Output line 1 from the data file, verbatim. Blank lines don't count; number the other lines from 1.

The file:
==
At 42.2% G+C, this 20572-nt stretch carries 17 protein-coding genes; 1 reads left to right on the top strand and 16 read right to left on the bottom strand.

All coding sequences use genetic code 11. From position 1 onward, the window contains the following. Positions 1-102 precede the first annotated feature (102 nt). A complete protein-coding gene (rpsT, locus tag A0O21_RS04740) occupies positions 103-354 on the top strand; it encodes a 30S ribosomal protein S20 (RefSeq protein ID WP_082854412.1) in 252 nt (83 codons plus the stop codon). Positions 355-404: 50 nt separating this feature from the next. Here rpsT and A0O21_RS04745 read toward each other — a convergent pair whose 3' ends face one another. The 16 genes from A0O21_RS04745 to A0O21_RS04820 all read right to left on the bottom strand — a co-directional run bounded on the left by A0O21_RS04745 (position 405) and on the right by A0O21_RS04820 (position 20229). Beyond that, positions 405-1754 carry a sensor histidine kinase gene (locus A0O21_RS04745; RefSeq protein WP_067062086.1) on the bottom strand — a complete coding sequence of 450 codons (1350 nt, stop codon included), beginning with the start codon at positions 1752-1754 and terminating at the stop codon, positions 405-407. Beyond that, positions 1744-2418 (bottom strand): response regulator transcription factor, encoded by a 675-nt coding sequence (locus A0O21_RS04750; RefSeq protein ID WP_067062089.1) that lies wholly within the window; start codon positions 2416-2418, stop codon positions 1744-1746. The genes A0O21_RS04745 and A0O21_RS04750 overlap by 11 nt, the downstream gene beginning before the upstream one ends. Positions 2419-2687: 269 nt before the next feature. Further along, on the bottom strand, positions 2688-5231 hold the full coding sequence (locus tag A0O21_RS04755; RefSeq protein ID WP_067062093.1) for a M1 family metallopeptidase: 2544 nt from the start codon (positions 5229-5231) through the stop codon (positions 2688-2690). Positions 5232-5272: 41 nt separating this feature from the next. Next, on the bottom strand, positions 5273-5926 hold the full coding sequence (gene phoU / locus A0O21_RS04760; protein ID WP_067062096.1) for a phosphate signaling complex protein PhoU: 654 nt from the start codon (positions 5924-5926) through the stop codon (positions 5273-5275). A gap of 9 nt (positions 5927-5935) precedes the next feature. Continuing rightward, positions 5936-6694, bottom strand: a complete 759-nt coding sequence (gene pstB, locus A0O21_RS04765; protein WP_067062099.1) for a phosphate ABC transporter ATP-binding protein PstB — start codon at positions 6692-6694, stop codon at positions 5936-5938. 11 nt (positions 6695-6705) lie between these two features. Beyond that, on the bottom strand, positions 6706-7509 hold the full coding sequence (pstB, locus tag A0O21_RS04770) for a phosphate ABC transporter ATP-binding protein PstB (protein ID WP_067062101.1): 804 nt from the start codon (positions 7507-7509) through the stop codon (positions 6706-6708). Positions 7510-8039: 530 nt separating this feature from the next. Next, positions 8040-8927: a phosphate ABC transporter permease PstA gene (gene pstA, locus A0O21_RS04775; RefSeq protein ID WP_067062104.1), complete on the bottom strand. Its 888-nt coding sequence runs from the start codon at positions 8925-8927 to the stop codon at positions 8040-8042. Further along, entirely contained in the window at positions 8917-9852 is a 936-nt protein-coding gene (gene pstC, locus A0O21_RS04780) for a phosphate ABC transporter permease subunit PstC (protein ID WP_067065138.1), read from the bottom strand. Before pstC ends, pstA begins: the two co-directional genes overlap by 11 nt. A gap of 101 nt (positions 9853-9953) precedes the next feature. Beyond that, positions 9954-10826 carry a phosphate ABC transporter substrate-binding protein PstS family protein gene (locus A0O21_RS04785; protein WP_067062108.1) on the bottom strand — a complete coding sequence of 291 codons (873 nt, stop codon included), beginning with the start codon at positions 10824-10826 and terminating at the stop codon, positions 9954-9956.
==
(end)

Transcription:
At 42.2% G+C, this 20572-nt stretch carries 17 protein-coding genes; 1 reads left to right on the top strand and 16 read right to left on the bottom strand.